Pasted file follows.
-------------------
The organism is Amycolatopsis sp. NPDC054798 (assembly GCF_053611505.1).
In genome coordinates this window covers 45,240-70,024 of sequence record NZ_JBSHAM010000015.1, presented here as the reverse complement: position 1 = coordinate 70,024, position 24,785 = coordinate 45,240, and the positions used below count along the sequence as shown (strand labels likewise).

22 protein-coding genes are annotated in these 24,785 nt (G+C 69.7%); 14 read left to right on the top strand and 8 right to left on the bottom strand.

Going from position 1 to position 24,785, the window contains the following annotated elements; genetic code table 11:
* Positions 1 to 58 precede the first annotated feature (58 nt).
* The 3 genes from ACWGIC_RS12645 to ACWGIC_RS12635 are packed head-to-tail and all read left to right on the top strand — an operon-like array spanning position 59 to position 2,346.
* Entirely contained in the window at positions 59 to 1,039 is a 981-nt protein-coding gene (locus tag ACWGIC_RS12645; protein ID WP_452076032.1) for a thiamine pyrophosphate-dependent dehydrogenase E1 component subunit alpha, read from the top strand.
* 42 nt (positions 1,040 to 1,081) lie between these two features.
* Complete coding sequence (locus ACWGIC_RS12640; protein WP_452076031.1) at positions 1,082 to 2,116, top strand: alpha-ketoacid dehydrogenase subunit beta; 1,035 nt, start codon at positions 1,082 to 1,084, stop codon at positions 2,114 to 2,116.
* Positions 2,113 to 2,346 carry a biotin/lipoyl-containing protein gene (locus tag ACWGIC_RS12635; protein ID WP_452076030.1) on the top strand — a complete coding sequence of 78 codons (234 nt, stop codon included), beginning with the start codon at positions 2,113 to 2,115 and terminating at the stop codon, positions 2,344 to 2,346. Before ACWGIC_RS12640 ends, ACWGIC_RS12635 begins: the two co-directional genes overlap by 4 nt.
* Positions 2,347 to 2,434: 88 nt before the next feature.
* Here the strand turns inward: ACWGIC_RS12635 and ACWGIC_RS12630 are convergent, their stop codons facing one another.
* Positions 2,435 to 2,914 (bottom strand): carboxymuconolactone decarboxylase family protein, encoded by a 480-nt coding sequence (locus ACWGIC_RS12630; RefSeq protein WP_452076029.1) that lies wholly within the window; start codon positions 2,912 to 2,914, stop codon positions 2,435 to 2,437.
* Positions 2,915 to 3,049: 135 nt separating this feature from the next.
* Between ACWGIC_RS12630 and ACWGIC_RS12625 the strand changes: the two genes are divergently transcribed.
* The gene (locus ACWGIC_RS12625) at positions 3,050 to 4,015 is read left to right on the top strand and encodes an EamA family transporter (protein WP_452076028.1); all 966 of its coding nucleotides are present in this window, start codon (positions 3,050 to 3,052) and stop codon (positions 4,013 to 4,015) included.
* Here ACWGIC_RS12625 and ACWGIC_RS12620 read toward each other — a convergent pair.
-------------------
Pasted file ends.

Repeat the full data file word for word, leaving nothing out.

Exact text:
The organism is Amycolatopsis sp. NPDC054798 (assembly GCF_053611505.1).
In genome coordinates this window covers 45,240-70,024 of sequence record NZ_JBSHAM010000015.1, presented here as the reverse complement: position 1 = coordinate 70,024, position 24,785 = coordinate 45,240, and the positions used below count along the sequence as shown (strand labels likewise).

22 protein-coding genes are annotated in these 24,785 nt (G+C 69.7%); 14 read left to right on the top strand and 8 right to left on the bottom strand.

Going from position 1 to position 24,785, the window contains the following annotated elements; genetic code table 11:
* Positions 1 to 58 precede the first annotated feature (58 nt).
* The 3 genes from ACWGIC_RS12645 to ACWGIC_RS12635 are packed head-to-tail and all read left to right on the top strand — an operon-like array spanning position 59 to position 2,346.
* Entirely contained in the window at positions 59 to 1,039 is a 981-nt protein-coding gene (locus tag ACWGIC_RS12645; protein ID WP_452076032.1) for a thiamine pyrophosphate-dependent dehydrogenase E1 component subunit alpha, read from the top strand.
* 42 nt (positions 1,040 to 1,081) lie between these two features.
* Complete coding sequence (locus ACWGIC_RS12640; protein WP_452076031.1) at positions 1,082 to 2,116, top strand: alpha-ketoacid dehydrogenase subunit beta; 1,035 nt, start codon at positions 1,082 to 1,084, stop codon at positions 2,114 to 2,116.
* Positions 2,113 to 2,346 carry a biotin/lipoyl-containing protein gene (locus tag ACWGIC_RS12635; protein ID WP_452076030.1) on the top strand — a complete coding sequence of 78 codons (234 nt, stop codon included), beginning with the start codon at positions 2,113 to 2,115 and terminating at the stop codon, positions 2,344 to 2,346. Before ACWGIC_RS12640 ends, ACWGIC_RS12635 begins: the two co-directional genes overlap by 4 nt.
* Positions 2,347 to 2,434: 88 nt before the next feature.
* Here the strand turns inward: ACWGIC_RS12635 and ACWGIC_RS12630 are convergent, their stop codons facing one another.
* Positions 2,435 to 2,914 (bottom strand): carboxymuconolactone decarboxylase family protein, encoded by a 480-nt coding sequence (locus ACWGIC_RS12630; RefSeq protein WP_452076029.1) that lies wholly within the window; start codon positions 2,912 to 2,914, stop codon positions 2,435 to 2,437.
* Positions 2,915 to 3,049: 135 nt separating this feature from the next.
* Between ACWGIC_RS12630 and ACWGIC_RS12625 the strand changes: the two genes are divergently transcribed.
* The gene (locus ACWGIC_RS12625) at positions 3,050 to 4,015 is read left to right on the top strand and encodes an EamA family transporter (protein WP_452076028.1); all 966 of its coding nucleotides are present in this window, start codon (positions 3,050 to 3,052) and stop codon (positions 4,013 to 4,015) included.
* Here ACWGIC_RS12625 and ACWGIC_RS12620 read toward each other — a convergent pair.